MOVIE BUFF-ET: ‘Venom’ squares off with ‘A Star is Born’ at the weekend box office


Only two new movies open up in local theaters this weekend, but there still is a little something for everyone as “A Star Is Born” opens with Oscar aspirations and Sony’s “Venom” seeks to prove it doesn’t need an appearance by Spider-Man to sell tickets.

New In Local Theaters

  • Venom (PG-13) 1 hr. 52 min.
    (AMC Fiesta Square, Malco Razorback, Malco Rogers Towne, Malco Springdale, Malco Pinnacle Hills, Bentonville Skylight)
    » Watch trailer
  • A Star Is Born (R) 2 hr. 16 min.
    (AMC Fiesta Square, Malco Razorback, Malco Rogers Towne, Malco Springdale, Malco Pinnacle Hills, Bentonville Skylight)
    » Watch trailer

Box Office Report predicts that “Venom” will win the weekend with box office sales reaching $68 million, while “A Star is Born” will have a strong showing for Warner Bros. at $48 million. Box Office Mojo’s predictions are in the same neighborhood, calling for “Venom”to make $60 million with “A Star is Born” drawing around $48 million.

A Star Is Born

That being said the word of mouth around “A Star Is Born” is strong coming off showings at several major international film festivals. Oscar buzz is building for director/star Bradley Cooper in both categories, and Lady GaGa is said to bee a shoo in for a Best Actress nomination in the third remake of the 1937 original.

While the story of a famous musician whose star has begun to wane while mentoring a younger talent whose star is only beginning to ascend may be familiar to movie buffs, the chemistry between Cooper and GaGa reportedly adds a new tone to the film that resists falling into music video territory.

Sam Elliot is also receiving strong notices for his supporting role as the brother of Cooper’s character.


Venom, however, is being described as a frustrating mess by critics, despite the considerable talents of star Tom Hardy and his co-star Michelle Williams.

Writer David Michelinie and artist Todd McFarlane created Venom in 1986 as an adversary of Spider-Man, and the villain instantly captured the imagination of comic book and later animation fans before making it to the big screen in the 2007 in director Sam Raimi’s “Spider-Man 3.”

Over the years, the various iterations of the character has grown so popular that Venom leaped into being a star in his own right. However, the question remains is the character strong enough to support a blockbuster franchise of its own without the help of the friendly neighborhood wall-crawler?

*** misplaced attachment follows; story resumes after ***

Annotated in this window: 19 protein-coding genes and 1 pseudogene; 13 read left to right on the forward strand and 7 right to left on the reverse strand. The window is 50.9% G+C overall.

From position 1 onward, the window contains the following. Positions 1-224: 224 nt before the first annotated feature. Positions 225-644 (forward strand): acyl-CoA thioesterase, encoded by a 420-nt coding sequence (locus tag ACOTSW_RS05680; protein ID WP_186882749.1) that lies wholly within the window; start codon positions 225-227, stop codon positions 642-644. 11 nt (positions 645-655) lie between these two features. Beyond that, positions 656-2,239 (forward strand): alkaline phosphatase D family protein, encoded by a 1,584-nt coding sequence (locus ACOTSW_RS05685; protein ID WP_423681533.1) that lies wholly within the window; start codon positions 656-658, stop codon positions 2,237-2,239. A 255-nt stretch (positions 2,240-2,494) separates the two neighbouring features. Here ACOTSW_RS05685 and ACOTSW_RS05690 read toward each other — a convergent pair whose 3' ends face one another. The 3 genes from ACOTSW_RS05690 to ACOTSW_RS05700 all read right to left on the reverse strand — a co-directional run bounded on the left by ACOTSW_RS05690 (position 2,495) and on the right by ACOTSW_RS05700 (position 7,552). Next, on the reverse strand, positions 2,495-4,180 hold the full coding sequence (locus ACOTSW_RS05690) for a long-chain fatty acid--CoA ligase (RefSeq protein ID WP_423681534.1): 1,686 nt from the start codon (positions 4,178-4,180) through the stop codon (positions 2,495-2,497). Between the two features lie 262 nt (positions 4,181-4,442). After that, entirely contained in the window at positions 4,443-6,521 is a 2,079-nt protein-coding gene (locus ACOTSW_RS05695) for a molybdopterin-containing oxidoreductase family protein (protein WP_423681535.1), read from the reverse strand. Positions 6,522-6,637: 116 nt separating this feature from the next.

Only time and ticket sales will tell.

Even if Venom is muscular enough to hold “A Star Is Born” at bay for the weekend box-office title, will it have staying power?

“A Star Is Born” looks like a movie that will have legs thanks to the Oscar buzz and the good word of mouth that is already bubbling. The film could stay in theaters through Thanksgiving and perhaps longer.

If “Venom” is as sloppy as the early notices are indicating on social media, fans of the character may flock to see it this weekend, but the film could quickly fade.

Though I distinctly remember reading and being intrigued by Venom when his first appearance hit the stands in “Amazing Spider-Man No. 300 back in 1986, the reviews and social media chit-chat has convinced me to see “A Star Is Born” if I only see one movie this weekend.

Classic Corner


The Malco Razorback Cinema Grill is holding special screenings of the Steve McQueen classic “Bullitt” to celebrate the 1968 film’s 50th anniversary on Sunday at 2 p.m. and Tuesday at 7 p.m.

The thriller directed by Peter Yates is a gritty, hard-nosed organized crime story that lifted McQueen from TV fame to movie stardom. As police Lt. Frank Bullitt, McQueen paved the way for the rise of the relentless, justice-seeking cop or detective archetype that replaced the cowboy as the hero of the day on the big screen and TV in the late 1960s and 1970s.

The car chase scene through San Francisco in Bullitt’s Dodge Charger is perhaps the most influential chase scene of the 1960s cinema. “Bullitt” is not only one of the best action films of the 1960s, but one of the best of all time.


In anticipation of the Oct. 19 opening of the latest “Halloween,” the Malco Razorback Cinema and Grill and the Malco Pinnacle Hills Cinema will screen John Carpenter’s original at 7 p.m. Tuesday and Wednesday.

“Halloween” wasn’t the first slasher film, but it did set the standard by which all such movies of are judged. The film is a brutal classic that still provokes scares to this day. Carpenter not only directed the film but also wrote the screenplay with producer Debra Hill. One of the strengths of the film is the iconic music, which Carpenter also crafted. The film introduced scream queen Jamie Lee Curtis, the daughter of Janet Leigh and Tony Curtis, and the mad slasher Michael Myers to popular culture.

If you’ve always wanted to see the movie on the big screen, here is your chance.

TCM’s Monster of the Month — The Mummy

In keeping with its Halloween tradition of naming a Monster of the Month each October, Turner Classic Movies celebrates movies featuring the Mummy each Sunday this month.

This Sunday three of Universal Studio’s five classic Mummy films take center stage with 1940’s “The Mummy’s Hand” featuring Tom Tyler at 7 p.m (CT), 1944’s “The Mummy’s Curse at 8:30 p.m. (CT), and 1944’s “The Mummy’s Curse” at 9:45 p.m. (CT). The latter two films feature two of horror star Lon Chaney Jr.’s three performances as the Mummy.

Here’s a list of the other Mummy film’s TCM will be airing on Sundays.

Oct. 14
Abbott and Costello Meet the Mummy
Mummy’s Boys
The Robot vs. the Aztec Mummy

Oct. 21
The Mummy (1959)
Curse of the Mummy’s Tomb
Pharaoh’s Curse

Oct. 22
The Mummy’s Shroud
Blood from the Mummy’s Tomb